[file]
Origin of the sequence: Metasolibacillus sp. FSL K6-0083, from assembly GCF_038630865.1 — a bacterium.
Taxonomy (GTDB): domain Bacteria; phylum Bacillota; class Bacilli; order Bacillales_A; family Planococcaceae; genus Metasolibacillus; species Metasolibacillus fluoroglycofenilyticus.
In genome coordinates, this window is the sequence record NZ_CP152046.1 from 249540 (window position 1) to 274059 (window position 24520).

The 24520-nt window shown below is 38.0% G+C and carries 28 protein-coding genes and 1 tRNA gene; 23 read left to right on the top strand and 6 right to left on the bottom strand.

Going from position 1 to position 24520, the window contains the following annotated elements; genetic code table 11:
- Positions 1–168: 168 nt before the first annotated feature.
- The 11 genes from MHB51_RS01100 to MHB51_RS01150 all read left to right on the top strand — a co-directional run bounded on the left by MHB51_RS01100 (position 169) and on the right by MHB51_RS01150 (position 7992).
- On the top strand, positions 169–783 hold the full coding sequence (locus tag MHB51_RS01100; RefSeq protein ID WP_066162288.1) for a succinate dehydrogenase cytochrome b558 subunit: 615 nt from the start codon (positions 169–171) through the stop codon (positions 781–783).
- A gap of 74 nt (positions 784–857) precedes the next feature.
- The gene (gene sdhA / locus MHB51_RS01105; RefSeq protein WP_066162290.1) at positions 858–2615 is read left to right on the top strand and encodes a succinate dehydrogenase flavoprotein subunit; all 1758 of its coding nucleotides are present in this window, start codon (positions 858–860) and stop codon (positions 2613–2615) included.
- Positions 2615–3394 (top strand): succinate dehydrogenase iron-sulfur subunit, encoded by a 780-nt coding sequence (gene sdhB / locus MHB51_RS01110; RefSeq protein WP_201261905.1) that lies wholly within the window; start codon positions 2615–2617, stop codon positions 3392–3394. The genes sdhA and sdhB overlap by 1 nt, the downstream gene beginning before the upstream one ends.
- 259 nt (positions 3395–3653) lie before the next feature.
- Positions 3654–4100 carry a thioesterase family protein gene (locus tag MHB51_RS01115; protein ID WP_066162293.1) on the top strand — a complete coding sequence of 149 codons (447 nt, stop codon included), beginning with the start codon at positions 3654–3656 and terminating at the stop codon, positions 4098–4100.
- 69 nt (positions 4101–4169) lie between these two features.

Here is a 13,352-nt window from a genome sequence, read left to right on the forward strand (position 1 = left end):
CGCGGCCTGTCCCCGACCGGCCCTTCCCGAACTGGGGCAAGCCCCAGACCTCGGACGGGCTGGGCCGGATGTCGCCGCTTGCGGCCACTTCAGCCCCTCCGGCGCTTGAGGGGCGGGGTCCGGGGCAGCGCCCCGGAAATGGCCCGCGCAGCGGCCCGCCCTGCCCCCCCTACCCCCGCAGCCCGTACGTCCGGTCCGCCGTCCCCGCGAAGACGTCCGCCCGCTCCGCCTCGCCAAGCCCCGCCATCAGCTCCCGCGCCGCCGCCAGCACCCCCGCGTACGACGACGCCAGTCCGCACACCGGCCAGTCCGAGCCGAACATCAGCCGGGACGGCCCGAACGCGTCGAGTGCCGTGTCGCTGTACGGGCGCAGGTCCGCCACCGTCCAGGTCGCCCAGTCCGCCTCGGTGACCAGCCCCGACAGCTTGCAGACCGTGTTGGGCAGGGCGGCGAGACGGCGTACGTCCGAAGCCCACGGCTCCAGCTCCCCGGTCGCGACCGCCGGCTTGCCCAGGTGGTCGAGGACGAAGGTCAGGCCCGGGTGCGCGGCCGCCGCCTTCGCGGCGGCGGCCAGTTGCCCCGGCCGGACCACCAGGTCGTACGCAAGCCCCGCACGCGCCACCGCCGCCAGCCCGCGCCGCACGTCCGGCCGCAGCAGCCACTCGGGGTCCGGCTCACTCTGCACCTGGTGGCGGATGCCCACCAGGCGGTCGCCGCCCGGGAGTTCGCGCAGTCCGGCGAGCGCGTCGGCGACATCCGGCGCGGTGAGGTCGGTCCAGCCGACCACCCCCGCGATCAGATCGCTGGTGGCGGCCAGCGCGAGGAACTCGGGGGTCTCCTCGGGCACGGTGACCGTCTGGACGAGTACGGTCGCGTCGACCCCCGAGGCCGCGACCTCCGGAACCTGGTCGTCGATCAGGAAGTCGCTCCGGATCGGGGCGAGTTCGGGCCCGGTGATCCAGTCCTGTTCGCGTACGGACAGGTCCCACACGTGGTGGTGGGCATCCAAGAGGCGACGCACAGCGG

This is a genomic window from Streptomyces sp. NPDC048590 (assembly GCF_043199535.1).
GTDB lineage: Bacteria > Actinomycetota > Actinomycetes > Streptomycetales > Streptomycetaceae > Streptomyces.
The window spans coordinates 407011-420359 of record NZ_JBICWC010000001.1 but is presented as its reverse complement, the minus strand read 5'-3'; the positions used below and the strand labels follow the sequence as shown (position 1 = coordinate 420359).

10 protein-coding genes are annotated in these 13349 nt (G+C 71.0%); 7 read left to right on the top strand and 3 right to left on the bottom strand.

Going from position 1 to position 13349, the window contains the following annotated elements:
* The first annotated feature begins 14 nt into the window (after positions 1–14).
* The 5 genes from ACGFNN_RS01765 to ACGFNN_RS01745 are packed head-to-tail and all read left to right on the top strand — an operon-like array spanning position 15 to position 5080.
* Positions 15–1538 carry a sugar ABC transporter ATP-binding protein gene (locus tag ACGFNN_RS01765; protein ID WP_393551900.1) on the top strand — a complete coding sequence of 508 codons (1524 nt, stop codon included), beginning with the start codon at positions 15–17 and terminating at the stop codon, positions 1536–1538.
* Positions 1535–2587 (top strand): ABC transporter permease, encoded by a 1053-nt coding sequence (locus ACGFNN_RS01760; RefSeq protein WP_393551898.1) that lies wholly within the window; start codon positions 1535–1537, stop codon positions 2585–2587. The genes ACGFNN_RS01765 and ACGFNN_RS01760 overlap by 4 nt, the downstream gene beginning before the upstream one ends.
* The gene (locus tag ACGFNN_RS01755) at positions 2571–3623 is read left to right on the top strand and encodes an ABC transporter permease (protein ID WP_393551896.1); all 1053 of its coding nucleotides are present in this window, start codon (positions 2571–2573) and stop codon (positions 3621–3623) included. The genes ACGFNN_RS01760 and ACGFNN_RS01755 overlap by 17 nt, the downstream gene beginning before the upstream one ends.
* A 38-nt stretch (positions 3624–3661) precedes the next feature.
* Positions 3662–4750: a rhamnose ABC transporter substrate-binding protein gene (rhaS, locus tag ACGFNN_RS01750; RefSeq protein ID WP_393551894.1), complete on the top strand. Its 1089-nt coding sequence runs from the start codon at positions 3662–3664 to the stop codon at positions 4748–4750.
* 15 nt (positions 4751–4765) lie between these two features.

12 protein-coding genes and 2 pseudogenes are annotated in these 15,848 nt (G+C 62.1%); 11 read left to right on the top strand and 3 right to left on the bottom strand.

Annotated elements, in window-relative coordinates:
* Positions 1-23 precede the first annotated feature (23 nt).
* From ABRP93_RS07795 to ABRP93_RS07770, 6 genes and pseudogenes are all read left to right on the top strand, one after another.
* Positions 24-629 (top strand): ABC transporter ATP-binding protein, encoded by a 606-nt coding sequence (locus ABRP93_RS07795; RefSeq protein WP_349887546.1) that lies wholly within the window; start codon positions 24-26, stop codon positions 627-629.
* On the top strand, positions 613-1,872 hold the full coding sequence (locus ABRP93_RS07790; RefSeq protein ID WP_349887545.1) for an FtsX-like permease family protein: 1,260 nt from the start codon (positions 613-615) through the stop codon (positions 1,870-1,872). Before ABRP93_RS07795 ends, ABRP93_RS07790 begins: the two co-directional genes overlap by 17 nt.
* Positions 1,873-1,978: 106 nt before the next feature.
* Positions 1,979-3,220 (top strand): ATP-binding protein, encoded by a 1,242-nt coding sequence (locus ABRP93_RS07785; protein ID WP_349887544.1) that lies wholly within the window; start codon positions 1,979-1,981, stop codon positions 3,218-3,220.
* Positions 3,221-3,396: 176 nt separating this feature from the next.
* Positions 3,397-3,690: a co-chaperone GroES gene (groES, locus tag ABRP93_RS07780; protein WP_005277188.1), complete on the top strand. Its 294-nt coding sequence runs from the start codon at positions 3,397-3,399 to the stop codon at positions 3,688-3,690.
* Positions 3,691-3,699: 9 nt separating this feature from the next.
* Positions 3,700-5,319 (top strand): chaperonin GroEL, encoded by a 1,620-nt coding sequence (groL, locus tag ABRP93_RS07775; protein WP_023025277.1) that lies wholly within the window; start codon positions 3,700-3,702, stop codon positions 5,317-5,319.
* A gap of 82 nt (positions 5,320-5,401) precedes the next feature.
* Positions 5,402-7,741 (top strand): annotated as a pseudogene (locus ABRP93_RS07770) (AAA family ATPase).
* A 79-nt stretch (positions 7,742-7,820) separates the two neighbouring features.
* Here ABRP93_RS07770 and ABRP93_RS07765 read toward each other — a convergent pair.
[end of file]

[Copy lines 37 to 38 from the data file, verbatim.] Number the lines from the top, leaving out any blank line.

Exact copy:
* Positions 1,979-3,220 (top strand): ATP-binding protein, encoded by a 1,242-nt coding sequence (locus ABRP93_RS07785; protein ID WP_349887544.1) that lies wholly within the window; start codon positions 1,979-1,981, stop codon positions 3,218-3,220.
* Positions 3,221-3,396: 176 nt separating this feature from the next.